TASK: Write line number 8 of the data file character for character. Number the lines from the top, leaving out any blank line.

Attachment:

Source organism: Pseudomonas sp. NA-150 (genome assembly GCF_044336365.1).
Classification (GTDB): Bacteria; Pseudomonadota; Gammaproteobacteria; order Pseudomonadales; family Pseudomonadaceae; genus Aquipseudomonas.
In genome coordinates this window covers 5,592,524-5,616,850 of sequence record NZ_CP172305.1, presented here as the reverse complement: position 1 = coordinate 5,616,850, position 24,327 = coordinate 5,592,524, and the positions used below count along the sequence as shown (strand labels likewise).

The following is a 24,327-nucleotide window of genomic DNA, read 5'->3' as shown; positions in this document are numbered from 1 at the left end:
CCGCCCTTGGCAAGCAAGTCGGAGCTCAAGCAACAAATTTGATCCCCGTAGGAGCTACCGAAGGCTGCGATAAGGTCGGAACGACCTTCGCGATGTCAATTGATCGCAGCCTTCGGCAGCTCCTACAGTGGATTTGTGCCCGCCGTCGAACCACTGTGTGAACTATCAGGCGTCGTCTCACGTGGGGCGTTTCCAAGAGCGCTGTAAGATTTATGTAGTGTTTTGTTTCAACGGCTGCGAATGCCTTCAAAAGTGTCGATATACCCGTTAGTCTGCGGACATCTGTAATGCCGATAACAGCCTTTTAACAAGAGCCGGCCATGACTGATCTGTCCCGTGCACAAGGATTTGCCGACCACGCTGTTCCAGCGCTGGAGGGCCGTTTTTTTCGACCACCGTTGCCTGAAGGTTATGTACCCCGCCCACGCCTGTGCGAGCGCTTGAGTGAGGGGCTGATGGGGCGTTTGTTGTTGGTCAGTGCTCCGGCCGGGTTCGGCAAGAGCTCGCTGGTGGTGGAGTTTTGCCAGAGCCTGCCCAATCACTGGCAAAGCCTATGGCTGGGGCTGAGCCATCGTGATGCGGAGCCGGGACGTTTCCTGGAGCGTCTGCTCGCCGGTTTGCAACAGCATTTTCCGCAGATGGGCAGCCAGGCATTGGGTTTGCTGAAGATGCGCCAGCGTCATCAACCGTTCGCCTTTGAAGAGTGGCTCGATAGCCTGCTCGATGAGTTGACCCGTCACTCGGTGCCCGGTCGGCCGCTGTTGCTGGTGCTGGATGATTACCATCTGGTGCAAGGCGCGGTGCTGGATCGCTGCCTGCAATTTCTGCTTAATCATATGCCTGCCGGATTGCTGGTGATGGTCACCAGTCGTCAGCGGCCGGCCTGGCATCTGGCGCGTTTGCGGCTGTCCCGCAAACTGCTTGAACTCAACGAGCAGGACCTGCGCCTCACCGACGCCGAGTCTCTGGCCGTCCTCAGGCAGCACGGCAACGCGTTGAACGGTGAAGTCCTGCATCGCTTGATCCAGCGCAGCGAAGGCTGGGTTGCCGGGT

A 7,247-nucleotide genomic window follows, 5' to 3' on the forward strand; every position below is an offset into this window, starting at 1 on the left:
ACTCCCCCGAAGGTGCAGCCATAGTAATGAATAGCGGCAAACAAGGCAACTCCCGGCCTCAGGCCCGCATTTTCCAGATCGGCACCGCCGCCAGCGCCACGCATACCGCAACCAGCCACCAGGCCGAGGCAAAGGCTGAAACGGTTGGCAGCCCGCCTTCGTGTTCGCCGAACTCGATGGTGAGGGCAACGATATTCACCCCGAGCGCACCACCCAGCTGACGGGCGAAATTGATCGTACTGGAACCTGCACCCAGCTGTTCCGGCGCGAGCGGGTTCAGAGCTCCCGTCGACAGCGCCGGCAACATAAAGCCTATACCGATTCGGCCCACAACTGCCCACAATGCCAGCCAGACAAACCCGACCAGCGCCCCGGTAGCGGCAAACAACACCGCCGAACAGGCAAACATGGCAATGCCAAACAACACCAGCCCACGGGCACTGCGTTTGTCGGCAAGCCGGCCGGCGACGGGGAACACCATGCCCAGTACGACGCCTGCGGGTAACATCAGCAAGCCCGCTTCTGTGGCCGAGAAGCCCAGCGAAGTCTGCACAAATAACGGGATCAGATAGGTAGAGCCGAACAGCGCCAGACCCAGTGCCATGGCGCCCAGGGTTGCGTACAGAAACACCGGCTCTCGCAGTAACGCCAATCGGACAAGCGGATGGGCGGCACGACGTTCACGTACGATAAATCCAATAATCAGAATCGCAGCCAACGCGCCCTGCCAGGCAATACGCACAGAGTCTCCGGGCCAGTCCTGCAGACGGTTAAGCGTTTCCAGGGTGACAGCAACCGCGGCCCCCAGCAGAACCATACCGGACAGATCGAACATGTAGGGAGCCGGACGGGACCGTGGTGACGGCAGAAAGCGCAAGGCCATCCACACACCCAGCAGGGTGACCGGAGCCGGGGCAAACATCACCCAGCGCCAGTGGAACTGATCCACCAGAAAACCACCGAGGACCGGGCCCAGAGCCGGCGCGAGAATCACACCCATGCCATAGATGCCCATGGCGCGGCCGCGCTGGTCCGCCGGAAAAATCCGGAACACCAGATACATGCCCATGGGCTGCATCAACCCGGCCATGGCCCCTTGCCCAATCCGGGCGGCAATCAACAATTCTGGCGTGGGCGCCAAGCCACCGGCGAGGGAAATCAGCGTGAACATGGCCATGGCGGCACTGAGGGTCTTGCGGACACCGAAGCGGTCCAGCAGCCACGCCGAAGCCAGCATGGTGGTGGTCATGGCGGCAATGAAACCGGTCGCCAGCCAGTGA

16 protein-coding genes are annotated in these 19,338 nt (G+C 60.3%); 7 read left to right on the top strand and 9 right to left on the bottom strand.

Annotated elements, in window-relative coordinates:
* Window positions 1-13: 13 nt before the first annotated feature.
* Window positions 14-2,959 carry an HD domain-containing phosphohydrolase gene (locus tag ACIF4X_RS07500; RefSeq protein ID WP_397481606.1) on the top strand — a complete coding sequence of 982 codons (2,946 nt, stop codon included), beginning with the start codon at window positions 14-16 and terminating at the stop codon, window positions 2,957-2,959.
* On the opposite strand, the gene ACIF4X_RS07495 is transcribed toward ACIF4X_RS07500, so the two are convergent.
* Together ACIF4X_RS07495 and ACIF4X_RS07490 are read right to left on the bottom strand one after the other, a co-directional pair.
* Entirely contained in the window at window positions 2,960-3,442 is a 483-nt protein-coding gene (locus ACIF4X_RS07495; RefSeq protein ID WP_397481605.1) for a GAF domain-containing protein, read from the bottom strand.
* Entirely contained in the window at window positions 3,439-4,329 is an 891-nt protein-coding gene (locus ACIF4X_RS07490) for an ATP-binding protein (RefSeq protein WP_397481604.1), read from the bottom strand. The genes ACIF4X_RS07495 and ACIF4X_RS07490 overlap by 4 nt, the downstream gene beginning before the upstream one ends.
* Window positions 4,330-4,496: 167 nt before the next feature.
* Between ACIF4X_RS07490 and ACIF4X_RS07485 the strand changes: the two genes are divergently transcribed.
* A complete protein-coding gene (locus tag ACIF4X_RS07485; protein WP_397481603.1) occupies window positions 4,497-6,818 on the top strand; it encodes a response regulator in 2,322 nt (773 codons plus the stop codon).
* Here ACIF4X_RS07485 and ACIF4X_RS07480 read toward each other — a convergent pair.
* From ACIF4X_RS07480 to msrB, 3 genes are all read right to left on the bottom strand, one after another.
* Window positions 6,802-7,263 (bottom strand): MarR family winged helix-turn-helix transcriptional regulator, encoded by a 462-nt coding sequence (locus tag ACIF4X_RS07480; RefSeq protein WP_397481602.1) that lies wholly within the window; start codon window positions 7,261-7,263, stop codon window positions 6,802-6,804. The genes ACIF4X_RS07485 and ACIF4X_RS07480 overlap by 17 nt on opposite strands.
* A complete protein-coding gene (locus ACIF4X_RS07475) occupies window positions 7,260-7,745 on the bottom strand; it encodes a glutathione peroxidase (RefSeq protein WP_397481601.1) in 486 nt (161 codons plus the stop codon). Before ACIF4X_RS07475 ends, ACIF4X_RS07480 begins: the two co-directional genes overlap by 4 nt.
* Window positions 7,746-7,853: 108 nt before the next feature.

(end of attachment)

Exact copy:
16 protein-coding genes are annotated in these 19,338 nt (G+C 60.3%); 7 read left to right on the top strand and 9 right to left on the bottom strand.